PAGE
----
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Higgins announces House approval of 5-year FAA reauthorization


Mon, Apr 30th 2018 11:00 am
Bill maintains flight safety provisions implemented following Flight 3407, includes additional consumer protections
On Friday, Congressman Brian Higgins (D-NY-26) and his colleagues in the House of Representatives voted (393-13) to approve the Federal Aviation Administration Reauthorization Act of 2018 (H.R.4). The bill funds the FAA at $104.17 billion annually through 2023.
Prior to the vote Higgins spoke on the floor urging Congress to uphold the safety standards implemented by Congress following the crash of Flight 3407.
"In 2010, Congress approved landmark flight safety legislation after the flight of 3407 crashed outside of Buffalo, New York, in 2009. The National Transportation Safety Board concluded that pilot error was the cause of that tragedy," Higgins said. "The Southwest Airlines emergency landing two weeks ago is an urgent and inspiring reminder of the importance of pilot training to keep the flying public safe. The Southwest pilot, Tammie Joe Shults, piloted that plane to a safe landing in a calm, controlled and confident manner borne out of one thing: excellent pilot training."
The legislation:
•Includes $3.35 billion annually for the FAA's Airport Improvement Program, which funds critical airport infrastructure construction.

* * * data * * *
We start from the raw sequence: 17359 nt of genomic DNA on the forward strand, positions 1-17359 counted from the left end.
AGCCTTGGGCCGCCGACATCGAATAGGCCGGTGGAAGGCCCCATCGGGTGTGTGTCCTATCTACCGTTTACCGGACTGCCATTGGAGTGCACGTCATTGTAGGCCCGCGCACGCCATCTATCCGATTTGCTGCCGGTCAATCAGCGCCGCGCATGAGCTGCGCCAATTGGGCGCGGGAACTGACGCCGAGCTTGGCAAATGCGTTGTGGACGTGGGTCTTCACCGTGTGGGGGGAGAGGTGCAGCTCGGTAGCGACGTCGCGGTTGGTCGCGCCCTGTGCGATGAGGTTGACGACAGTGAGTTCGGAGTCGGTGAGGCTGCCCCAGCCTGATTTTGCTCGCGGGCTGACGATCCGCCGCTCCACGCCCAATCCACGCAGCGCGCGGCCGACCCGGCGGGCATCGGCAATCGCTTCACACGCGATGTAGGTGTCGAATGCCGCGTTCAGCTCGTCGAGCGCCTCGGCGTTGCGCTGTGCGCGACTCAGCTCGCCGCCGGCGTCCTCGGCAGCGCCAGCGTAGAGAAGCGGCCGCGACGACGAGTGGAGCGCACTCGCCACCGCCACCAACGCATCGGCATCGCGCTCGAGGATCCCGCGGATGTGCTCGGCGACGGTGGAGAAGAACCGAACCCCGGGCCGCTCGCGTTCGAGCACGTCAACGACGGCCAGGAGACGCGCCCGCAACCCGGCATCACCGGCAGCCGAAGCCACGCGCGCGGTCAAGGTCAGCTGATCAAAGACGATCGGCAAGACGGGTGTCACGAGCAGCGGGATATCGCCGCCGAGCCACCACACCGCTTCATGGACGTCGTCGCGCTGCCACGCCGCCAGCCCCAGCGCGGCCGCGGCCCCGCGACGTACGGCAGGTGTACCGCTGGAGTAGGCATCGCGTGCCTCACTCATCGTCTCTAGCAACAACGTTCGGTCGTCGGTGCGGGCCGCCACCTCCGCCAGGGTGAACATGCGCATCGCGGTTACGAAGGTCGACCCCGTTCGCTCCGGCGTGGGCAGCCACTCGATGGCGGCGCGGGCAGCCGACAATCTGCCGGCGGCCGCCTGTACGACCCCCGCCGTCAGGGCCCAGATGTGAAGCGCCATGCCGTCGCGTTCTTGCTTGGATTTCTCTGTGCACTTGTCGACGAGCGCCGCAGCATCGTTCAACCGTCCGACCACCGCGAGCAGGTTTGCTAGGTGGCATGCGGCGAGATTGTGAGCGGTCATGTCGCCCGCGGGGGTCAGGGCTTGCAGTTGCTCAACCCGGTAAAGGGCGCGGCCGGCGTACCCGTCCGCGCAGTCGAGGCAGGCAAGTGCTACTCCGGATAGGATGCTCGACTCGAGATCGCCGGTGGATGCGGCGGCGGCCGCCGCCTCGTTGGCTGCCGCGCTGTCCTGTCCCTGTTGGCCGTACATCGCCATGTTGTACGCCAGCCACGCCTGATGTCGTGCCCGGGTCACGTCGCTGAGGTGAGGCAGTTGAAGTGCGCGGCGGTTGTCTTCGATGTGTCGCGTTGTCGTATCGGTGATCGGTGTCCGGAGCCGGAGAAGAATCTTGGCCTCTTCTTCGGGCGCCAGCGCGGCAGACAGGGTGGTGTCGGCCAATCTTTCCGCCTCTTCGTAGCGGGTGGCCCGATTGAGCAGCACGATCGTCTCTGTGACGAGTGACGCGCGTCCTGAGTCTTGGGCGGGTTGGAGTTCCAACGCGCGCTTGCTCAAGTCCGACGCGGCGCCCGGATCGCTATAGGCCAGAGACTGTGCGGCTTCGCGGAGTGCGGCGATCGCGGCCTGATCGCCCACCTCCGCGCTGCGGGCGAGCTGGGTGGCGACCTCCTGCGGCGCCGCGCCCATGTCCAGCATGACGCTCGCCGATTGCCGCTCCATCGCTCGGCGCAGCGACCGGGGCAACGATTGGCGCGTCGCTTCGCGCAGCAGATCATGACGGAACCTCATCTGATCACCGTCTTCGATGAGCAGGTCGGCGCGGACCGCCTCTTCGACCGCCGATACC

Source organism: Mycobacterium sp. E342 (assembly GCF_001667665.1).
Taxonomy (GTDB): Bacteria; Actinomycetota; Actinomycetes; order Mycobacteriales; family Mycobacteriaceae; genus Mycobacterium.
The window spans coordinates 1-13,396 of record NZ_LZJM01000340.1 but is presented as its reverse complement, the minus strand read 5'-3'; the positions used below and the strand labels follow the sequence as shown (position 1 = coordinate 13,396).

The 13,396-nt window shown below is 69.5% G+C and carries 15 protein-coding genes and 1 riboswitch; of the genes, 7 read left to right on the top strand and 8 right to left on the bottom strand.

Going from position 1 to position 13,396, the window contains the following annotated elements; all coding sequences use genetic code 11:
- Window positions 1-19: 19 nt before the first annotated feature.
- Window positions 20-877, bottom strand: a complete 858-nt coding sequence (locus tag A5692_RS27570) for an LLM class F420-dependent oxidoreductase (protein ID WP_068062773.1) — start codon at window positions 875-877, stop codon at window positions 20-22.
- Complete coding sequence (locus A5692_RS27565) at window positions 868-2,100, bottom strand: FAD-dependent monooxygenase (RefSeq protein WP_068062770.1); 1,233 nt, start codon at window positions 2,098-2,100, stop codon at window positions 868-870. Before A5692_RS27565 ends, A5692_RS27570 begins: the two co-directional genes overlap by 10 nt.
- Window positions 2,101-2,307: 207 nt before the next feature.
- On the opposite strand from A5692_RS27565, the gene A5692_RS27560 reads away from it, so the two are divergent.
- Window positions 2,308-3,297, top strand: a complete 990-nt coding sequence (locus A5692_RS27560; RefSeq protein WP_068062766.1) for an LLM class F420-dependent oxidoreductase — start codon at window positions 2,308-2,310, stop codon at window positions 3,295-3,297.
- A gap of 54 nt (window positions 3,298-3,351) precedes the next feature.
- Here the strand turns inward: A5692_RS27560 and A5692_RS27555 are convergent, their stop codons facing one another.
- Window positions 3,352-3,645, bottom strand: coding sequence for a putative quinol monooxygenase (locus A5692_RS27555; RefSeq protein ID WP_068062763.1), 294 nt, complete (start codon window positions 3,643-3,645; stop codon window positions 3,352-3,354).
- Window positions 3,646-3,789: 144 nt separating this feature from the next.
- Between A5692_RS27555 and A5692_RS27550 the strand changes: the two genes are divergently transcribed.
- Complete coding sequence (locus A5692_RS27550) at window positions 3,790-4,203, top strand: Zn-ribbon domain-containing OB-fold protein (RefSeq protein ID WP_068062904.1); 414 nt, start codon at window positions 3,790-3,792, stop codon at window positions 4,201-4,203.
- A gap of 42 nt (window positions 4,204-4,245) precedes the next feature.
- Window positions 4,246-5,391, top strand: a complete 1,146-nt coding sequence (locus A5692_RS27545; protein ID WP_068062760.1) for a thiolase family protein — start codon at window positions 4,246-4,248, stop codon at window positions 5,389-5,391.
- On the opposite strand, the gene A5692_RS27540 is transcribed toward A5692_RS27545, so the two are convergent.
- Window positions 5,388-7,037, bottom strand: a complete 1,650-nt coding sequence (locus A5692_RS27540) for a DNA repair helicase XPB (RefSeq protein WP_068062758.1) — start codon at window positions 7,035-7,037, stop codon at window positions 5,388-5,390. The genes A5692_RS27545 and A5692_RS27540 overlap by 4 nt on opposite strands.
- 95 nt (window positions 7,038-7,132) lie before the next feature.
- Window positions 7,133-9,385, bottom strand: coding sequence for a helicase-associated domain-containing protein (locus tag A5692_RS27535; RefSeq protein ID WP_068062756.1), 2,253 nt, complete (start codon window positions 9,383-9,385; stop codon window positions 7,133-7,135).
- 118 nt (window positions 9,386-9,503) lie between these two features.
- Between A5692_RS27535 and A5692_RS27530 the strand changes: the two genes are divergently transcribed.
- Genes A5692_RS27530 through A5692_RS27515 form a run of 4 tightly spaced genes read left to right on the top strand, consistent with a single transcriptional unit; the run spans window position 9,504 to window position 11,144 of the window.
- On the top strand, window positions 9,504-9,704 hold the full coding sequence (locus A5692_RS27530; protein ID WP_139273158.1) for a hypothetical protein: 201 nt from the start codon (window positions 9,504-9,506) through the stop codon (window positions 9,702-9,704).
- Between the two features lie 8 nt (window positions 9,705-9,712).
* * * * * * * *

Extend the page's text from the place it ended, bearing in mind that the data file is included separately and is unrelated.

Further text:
•Reauthorizes the essential air service program, which subsidizes air service to rural communities.
•Takes steps to ensure air travel is more accessible for people with disabilities by requiring the Department of Transportation to address airplane restroom accessibility, study in-cabin wheelchair restraint systems and mandate accessibility-specific issues training for airline crewmembers.
•Increases mandatory rest standards for flight attendants from as little as eight hours currently to 10 hours.
•Calls for medium- and large-hub airports that receive federal funds to make private rooms available for nursing mothers.
•Requires airlines make available a one-page document detailing passenger rights regarding compensation for delays, lost baggage and overbooking.
•Prohibits airlines from bumping passengers once they have boarded the plane.
•Sets minimum dimensions for passenger airline seats.
The bill will now move to the Senate for consideration.
Congressman Chris Collins (R-NY-27) also voted for a bill to reauthorize FAA programs for five years, providing what he called "long-term stability for the nation's aviation community."
"For the next five years, we will not have to worry about Congress watering down important pilot training requirements, giving us much needed certainty," Collins said. "The families of Flight 3407 have been impressive and tireless advocates for flight safety reforms, and we will continue to work with the Trump administration to make sure there are no changes to these hours. Because of the work of the families, America's flying public can have confidence in the skills of their pilots and we will do everything in our power to keep it that way.
"This legislation ensures our system remains the safest in the world for air travelers by enhancing maintenance procedures for aircrafts."
Collins added: "Since I was elected to Congress, I've made it a priority to keep Americans safe in our skies. This legislation is a win as we continue to advocate for reforms that enhance flight safety."
For more information on H.R. 4, the FAA Reauthorization Act of 2018, click HERE.

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